The indefinite impact of the evolution of language
Language is more than a mere means of communication. It is a part of one’s culture, heritage, ideology, and belief. What once originated as a primal need of human beings, is now connecting everything and everyone globally from the grass-root level, while changing. A hundred years ago our vocabulary contained ‘thy’, ‘thine’, and ‘thou’, whereas, today we don’t even have the time to address someone properly. The most popular reactions we get in this generation is OK, LOL (Laugh Out Loud), YOLO (You Only Live Once), etc. On one hand, the evolution of language sets new contemporaries, beliefs, and customs;, on the other hand, the process abandons much irreplaceable cultural significance, ancestral memories, heritage, unique knowledge, and traditions. Minority languages, especially, bear the brunt of this evolution. According to UNESCO “one language disappears on average every two weeks, taking with it an entire cultural and intellectual heritage.”
David Smith, an assistant professor in the College of Computer and Information Science at Northeastern University, has delved deep into the continuing changes in the development of language. His research focuses on how languages have changed over the last several hundred years. In the last few decades, most of the libraries around the world are digitalising their literature and miscellaneous texts. This has proved to be a very significant step as it will help scholars and researchers everywhere to access information from anywhere because the texts have become searchable files. Smith and his team will use corpora like the Penn Treebank, which includes the syntactic analyses of 30,000 sentences from The Wall Street Journal, to build statistical models that automatically detect the syntax of a sentence in a digitised book.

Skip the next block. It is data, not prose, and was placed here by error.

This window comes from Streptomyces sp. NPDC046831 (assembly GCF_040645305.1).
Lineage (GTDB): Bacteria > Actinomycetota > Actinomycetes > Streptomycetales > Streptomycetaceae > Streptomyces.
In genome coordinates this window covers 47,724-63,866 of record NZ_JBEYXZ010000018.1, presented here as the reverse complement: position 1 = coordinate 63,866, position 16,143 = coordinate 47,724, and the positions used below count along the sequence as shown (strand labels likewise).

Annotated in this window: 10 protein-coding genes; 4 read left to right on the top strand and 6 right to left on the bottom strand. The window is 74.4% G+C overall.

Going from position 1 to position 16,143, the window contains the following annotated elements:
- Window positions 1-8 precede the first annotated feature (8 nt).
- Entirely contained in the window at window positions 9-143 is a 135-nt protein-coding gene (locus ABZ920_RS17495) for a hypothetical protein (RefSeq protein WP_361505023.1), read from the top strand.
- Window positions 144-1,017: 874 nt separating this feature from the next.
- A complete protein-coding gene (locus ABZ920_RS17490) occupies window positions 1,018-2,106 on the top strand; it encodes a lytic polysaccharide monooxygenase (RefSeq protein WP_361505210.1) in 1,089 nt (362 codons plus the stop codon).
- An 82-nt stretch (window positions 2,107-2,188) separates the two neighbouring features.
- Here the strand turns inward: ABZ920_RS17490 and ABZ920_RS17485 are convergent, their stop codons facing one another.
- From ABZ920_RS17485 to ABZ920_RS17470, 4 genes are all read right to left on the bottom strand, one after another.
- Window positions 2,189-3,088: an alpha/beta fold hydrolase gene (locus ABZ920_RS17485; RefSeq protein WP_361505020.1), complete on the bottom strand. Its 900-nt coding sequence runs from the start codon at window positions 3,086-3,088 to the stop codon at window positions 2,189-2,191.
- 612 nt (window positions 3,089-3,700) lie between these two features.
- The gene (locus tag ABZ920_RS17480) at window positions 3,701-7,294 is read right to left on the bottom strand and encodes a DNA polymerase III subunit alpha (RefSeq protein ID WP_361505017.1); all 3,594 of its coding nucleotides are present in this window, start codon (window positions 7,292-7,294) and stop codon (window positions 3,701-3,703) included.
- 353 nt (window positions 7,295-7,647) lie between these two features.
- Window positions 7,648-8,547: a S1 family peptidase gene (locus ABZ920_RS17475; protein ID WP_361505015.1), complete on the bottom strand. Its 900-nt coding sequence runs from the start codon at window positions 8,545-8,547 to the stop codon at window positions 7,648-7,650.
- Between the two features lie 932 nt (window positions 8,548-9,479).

According to Smith and his team, the prime challenge would be building models that work across a diverse range of texts over the last several hundred years, including newspapers, blogs, and telephonic conversations.
“The statistical models predict which words are connected to other words in a sentence,” Smith explained. “The problem is that over 500 years, precisely because of the very phenomenon we’re trying to model, words’ patterns of attachment change.”
Since the model doesn’t require human supervision, the group of researchers can access the results simultaneously. This will greatly help the team to analyse the cultural and social changes that took place in the past few decades because of the evolution of language.
Smith’s research is primarily focused on computational linguistics, “but texts can be evidence for lots of things in the humanities,” he explained. “Not just language itself, but what people talk about with language.”
The success of this research will greatly affect how we perceive the evolution of language and the cultural heritage associated with it. Hopefully, this research will also help the minority languages to retain their irreplaceable culture and traditions with the ever-evolving nature of language, simultaneously.